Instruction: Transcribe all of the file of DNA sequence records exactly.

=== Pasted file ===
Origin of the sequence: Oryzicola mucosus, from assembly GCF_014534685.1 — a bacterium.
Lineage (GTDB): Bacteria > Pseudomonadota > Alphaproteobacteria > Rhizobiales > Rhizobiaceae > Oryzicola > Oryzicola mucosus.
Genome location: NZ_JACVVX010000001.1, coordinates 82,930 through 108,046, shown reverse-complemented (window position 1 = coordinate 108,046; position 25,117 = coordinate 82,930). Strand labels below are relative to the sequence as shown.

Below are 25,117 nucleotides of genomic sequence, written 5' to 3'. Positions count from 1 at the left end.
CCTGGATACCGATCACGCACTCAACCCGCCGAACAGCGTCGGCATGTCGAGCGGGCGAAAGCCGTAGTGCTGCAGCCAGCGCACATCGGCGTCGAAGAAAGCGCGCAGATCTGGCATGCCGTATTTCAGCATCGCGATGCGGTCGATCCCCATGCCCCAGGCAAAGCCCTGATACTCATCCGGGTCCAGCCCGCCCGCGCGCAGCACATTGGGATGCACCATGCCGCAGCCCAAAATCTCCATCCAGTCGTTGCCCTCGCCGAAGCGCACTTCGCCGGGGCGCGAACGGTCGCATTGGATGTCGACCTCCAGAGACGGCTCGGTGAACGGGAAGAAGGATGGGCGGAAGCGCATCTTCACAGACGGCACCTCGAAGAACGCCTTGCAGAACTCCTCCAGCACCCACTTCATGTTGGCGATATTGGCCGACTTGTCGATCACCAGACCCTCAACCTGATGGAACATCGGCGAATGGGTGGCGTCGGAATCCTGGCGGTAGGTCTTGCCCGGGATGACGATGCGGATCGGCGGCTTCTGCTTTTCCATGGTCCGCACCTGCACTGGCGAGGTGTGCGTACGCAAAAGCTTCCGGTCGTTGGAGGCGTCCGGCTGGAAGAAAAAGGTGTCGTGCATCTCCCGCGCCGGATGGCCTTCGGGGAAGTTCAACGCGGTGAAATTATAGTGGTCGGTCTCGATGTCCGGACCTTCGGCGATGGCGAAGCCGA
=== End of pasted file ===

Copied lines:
Origin of the sequence: Oryzicola mucosus, from assembly GCF_014534685.1 — a bacterium.
Lineage (GTDB): Bacteria > Pseudomonadota > Alphaproteobacteria > Rhizobiales > Rhizobiaceae > Oryzicola > Oryzicola mucosus.
Genome location: NZ_JACVVX010000001.1, coordinates 82,930 through 108,046, shown reverse-complemented (window position 1 = coordinate 108,046; position 25,117 = coordinate 82,930). Strand labels below are relative to the sequence as shown.

Below are 25,117 nucleotides of genomic sequence, written 5' to 3'. Positions count from 1 at the left end.
CCTGGATACCGATCACGCACTCAACCCGCCGAACAGCGTCGGCATGTCGAGCGGGCGAAAGCCGTAGTGCTGCAGCCAGCGCACATCGGCGTCGAAGAAAGCGCGCAGATCTGGCATGCCGTATTTCAGCATCGCGATGCGGTCGATCCCCATGCCCCAGGCAAAGCCCTGATACTCATCCGGGTCCAGCCCGCCCGCGCGCAGCACATTGGGATGCACCATGCCGCAGCCCAAAATCTCCATCCAGTCGTTGCCCTCGCCGAAGCGCACTTCGCCGGGGCGCGAACGGTCGCATTGGATGTCGACCTCCAGAGACGGCTCGGTGAACGGGAAGAAGGATGGGCGGAAGCGCATCTTCACAGACGGCACCTCGAAGAACGCCTTGCAGAACTCCTCCAGCACCCACTTCATGTTGGCGATATTGGCCGACTTGTCGATCACCAGACCCTCAACCTGATGGAACATCGGCGAATGGGTGGCGTCGGAATCCTGGCGGTAGGTCTTGCCCGGGATGACGATGCGGATCGGCGGCTTCTGCTTTTCCATGGTCCGCACCTGCACTGGCGAGGTGTGCGTACGCAAAAGCTTCCGGTCGTTGGAGGCGTCCGGCTGGAAGAAAAAGGTGTCGTGCATCTCCCGCGCCGGATGGCCTTCGGGGAAGTTCAACGCGGTGAAATTATAGTGGTCGGTCTCGATGTCCGGACCTTCGGCGATGGCGAAGCCGA